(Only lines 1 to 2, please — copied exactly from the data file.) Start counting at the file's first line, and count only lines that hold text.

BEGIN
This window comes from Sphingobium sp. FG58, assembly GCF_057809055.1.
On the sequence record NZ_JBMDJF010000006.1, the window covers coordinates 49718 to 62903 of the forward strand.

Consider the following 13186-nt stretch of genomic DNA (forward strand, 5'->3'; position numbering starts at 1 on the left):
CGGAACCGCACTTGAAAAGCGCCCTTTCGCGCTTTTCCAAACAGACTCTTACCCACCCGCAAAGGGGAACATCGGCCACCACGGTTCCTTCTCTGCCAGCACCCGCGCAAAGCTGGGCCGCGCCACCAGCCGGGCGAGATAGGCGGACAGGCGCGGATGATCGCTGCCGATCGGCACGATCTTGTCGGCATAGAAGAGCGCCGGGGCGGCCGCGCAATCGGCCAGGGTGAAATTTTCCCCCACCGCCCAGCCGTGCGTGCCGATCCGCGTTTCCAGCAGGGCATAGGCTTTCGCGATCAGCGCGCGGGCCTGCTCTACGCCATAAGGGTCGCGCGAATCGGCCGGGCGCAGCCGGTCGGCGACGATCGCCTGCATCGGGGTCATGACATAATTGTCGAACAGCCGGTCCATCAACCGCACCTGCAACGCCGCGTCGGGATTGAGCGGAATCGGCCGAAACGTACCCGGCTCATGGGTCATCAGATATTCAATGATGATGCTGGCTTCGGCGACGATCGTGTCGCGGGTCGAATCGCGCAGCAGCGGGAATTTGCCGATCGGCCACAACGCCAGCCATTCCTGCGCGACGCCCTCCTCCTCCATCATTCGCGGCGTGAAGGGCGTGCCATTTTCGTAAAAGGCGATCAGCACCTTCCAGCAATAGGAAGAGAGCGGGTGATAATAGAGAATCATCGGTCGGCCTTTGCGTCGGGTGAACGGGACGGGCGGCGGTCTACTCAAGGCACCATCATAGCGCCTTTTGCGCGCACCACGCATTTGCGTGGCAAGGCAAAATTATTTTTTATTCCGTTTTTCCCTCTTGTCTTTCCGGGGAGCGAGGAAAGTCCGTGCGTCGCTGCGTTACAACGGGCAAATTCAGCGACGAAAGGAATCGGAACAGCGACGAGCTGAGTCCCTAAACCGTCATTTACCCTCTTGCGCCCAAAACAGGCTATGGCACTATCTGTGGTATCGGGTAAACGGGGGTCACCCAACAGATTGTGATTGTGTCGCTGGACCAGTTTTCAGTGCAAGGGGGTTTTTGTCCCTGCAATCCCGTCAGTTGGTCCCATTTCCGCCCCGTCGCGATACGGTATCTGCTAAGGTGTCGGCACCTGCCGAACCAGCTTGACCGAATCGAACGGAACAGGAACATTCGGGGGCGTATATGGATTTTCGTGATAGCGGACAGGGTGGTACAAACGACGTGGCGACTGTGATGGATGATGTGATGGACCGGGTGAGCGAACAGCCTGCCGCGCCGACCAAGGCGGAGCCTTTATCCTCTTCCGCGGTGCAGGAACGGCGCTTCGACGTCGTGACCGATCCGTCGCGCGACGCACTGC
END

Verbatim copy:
This window comes from Sphingobium sp. FG58, assembly GCF_057809055.1.
On the sequence record NZ_JBMDJF010000006.1, the window covers coordinates 49718 to 62903 of the forward strand.